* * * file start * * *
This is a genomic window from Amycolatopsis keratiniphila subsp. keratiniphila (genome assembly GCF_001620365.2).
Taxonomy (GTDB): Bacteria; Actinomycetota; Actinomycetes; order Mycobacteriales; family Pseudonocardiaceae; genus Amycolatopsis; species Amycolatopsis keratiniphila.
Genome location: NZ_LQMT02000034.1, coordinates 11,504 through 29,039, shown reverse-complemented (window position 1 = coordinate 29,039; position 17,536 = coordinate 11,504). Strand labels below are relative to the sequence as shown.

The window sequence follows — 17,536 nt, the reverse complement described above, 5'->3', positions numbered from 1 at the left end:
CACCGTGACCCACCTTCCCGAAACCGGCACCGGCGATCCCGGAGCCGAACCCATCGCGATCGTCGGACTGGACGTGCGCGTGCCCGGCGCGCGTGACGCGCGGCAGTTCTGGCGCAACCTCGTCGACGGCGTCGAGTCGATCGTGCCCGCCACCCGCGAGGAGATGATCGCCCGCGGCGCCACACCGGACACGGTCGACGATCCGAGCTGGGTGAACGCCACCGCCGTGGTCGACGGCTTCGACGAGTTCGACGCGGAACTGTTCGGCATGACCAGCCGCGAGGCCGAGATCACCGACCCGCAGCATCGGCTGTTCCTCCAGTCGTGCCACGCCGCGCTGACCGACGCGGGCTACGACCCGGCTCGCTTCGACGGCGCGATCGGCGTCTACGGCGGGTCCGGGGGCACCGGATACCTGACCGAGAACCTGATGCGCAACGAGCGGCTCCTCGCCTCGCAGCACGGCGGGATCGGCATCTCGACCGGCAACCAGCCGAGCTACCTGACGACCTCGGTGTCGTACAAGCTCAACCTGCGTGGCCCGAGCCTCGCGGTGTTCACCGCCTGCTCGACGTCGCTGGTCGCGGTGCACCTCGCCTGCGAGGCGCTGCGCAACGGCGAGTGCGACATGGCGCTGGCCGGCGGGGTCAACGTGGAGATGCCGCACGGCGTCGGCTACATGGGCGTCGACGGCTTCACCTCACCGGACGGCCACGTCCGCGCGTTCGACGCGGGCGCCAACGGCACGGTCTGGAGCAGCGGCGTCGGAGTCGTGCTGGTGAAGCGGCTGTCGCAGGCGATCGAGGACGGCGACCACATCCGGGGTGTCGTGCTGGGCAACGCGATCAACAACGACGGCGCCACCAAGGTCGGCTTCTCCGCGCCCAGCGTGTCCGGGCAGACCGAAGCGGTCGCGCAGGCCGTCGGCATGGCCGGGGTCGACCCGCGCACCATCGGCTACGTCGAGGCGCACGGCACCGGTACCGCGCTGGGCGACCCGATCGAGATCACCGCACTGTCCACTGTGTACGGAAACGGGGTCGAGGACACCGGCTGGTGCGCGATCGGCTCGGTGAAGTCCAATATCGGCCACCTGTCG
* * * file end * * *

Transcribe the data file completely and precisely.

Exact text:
This is a genomic window from Amycolatopsis keratiniphila subsp. keratiniphila (genome assembly GCF_001620365.2).
Taxonomy (GTDB): Bacteria; Actinomycetota; Actinomycetes; order Mycobacteriales; family Pseudonocardiaceae; genus Amycolatopsis; species Amycolatopsis keratiniphila.
Genome location: NZ_LQMT02000034.1, coordinates 11,504 through 29,039, shown reverse-complemented (window position 1 = coordinate 29,039; position 17,536 = coordinate 11,504). Strand labels below are relative to the sequence as shown.

The window sequence follows — 17,536 nt, the reverse complement described above, 5'->3', positions numbered from 1 at the left end:
CACCGTGACCCACCTTCCCGAAACCGGCACCGGCGATCCCGGAGCCGAACCCATCGCGATCGTCGGACTGGACGTGCGCGTGCCCGGCGCGCGTGACGCGCGGCAGTTCTGGCGCAACCTCGTCGACGGCGTCGAGTCGATCGTGCCCGCCACCCGCGAGGAGATGATCGCCCGCGGCGCCACACCGGACACGGTCGACGATCCGAGCTGGGTGAACGCCACCGCCGTGGTCGACGGCTTCGACGAGTTCGACGCGGAACTGTTCGGCATGACCAGCCGCGAGGCCGAGATCACCGACCCGCAGCATCGGCTGTTCCTCCAGTCGTGCCACGCCGCGCTGACCGACGCGGGCTACGACCCGGCTCGCTTCGACGGCGCGATCGGCGTCTACGGCGGGTCCGGGGGCACCGGATACCTGACCGAGAACCTGATGCGCAACGAGCGGCTCCTCGCCTCGCAGCACGGCGGGATCGGCATCTCGACCGGCAACCAGCCGAGCTACCTGACGACCTCGGTGTCGTACAAGCTCAACCTGCGTGGCCCGAGCCTCGCGGTGTTCACCGCCTGCTCGACGTCGCTGGTCGCGGTGCACCTCGCCTGCGAGGCGCTGCGCAACGGCGAGTGCGACATGGCGCTGGCCGGCGGGGTCAACGTGGAGATGCCGCACGGCGTCGGCTACATGGGCGTCGACGGCTTCACCTCACCGGACGGCCACGTCCGCGCGTTCGACGCGGGCGCCAACGGCACGGTCTGGAGCAGCGGCGTCGGAGTCGTGCTGGTGAAGCGGCTGTCGCAGGCGATCGAGGACGGCGACCACATCCGGGGTGTCGTGCTGGGCAACGCGATCAACAACGACGGCGCCACCAAGGTCGGCTTCTCCGCGCCCAGCGTGTCCGGGCAGACCGAAGCGGTCGCGCAGGCCGTCGGCATGGCCGGGGTCGACCCGCGCACCATCGGCTACGTCGAGGCGCACGGCACCGGTACCGCGCTGGGCGACCCGATCGAGATCACCGCACTGTCCACTGTGTACGGAAACGGGGTCGAGGACACCGGCTGGTGCGCGATCGGCTCGGTGAAGTCCAATATCGGCCACCTGTCG